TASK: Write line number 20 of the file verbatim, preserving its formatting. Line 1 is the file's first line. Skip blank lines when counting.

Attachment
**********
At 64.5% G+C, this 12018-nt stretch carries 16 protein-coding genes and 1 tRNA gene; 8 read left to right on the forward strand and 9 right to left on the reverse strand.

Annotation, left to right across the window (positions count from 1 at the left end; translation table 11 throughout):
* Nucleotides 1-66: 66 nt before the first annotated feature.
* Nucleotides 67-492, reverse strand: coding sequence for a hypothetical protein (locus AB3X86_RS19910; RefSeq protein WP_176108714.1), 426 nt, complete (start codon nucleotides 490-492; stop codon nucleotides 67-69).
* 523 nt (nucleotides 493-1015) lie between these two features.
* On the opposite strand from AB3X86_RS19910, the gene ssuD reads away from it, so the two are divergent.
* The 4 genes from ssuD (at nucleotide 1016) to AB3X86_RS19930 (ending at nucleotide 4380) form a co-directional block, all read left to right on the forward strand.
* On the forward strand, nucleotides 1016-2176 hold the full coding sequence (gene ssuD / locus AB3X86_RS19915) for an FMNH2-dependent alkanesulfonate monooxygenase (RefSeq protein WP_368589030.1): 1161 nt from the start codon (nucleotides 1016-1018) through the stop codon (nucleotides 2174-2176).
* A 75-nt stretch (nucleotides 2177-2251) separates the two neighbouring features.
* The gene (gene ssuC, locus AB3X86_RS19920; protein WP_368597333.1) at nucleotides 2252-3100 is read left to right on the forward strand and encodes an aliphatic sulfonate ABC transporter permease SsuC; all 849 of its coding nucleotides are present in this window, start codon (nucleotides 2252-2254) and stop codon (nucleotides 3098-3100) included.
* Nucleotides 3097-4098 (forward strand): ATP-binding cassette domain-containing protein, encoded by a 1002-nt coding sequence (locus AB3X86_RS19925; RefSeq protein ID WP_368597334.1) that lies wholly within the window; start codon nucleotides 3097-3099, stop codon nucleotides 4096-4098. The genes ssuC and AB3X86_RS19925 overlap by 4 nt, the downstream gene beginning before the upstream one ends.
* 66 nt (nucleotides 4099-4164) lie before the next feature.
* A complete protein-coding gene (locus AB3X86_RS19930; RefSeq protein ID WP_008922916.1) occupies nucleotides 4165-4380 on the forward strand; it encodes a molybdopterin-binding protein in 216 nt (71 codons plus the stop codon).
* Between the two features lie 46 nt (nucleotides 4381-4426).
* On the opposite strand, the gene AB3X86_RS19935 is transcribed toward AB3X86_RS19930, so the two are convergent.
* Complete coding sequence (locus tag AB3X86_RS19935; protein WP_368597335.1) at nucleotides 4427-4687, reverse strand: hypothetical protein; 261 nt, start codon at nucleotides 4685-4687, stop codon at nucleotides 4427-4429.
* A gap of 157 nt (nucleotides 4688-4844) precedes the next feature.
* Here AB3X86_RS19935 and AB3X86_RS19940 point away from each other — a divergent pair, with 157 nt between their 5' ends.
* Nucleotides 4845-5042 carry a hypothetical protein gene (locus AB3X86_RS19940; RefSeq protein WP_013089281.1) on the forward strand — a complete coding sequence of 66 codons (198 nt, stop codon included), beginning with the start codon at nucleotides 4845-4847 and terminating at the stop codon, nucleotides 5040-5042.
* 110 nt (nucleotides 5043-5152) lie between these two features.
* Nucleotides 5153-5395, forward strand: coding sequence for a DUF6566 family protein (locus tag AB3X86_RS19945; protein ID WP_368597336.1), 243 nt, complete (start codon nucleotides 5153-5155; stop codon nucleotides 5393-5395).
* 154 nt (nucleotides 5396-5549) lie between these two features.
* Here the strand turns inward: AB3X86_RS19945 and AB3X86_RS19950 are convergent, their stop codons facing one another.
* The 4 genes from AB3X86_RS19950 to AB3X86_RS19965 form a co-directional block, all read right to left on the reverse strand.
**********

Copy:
* 110 nt (nucleotides 5043-5152) lie between these two features.